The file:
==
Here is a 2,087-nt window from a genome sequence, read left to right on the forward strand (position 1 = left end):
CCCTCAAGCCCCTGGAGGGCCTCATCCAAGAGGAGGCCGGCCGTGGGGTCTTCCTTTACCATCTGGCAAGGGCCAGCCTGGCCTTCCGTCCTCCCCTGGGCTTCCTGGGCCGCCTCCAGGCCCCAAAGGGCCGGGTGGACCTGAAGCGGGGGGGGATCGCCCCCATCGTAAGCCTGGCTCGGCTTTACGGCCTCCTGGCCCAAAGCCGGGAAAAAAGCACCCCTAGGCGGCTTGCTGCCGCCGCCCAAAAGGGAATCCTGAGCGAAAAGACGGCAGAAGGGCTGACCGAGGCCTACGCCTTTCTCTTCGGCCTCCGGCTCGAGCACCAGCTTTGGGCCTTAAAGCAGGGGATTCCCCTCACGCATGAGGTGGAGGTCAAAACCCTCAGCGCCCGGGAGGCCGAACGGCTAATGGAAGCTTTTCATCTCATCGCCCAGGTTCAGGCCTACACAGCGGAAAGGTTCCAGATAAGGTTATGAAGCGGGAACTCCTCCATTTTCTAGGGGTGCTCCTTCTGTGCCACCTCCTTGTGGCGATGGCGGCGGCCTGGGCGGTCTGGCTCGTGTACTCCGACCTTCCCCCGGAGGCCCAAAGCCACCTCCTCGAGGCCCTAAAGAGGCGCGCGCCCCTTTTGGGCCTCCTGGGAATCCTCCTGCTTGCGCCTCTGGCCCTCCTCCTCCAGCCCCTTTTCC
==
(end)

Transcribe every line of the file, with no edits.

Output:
Here is a 2,087-nt window from a genome sequence, read left to right on the forward strand (position 1 = left end):
CCCTCAAGCCCCTGGAGGGCCTCATCCAAGAGGAGGCCGGCCGTGGGGTCTTCCTTTACCATCTGGCAAGGGCCAGCCTGGCCTTCCGTCCTCCCCTGGGCTTCCTGGGCCGCCTCCAGGCCCCAAAGGGCCGGGTGGACCTGAAGCGGGGGGGGATCGCCCCCATCGTAAGCCTGGCTCGGCTTTACGGCCTCCTGGCCCAAAGCCGGGAAAAAAGCACCCCTAGGCGGCTTGCTGCCGCCGCCCAAAAGGGAATCCTGAGCGAAAAGACGGCAGAAGGGCTGACCGAGGCCTACGCCTTTCTCTTCGGCCTCCGGCTCGAGCACCAGCTTTGGGCCTTAAAGCAGGGGATTCCCCTCACGCATGAGGTGGAGGTCAAAACCCTCAGCGCCCGGGAGGCCGAACGGCTAATGGAAGCTTTTCATCTCATCGCCCAGGTTCAGGCCTACACAGCGGAAAGGTTCCAGATAAGGTTATGAAGCGGGAACTCCTCCATTTTCTAGGGGTGCTCCTTCTGTGCCACCTCCTTGTGGCGATGGCGGCGGCCTGGGCGGTCTGGCTCGTGTACTCCGACCTTCCCCCGGAGGCCCAAAGCCACCTCCTCGAGGCCCTAAAGAGGCGCGCGCCCCTTTTGGGCCTCCTGGGAATCCTCCTGCTTGCGCCTCTGGCCCTCCTCCTCCAGCCCCTTTTCC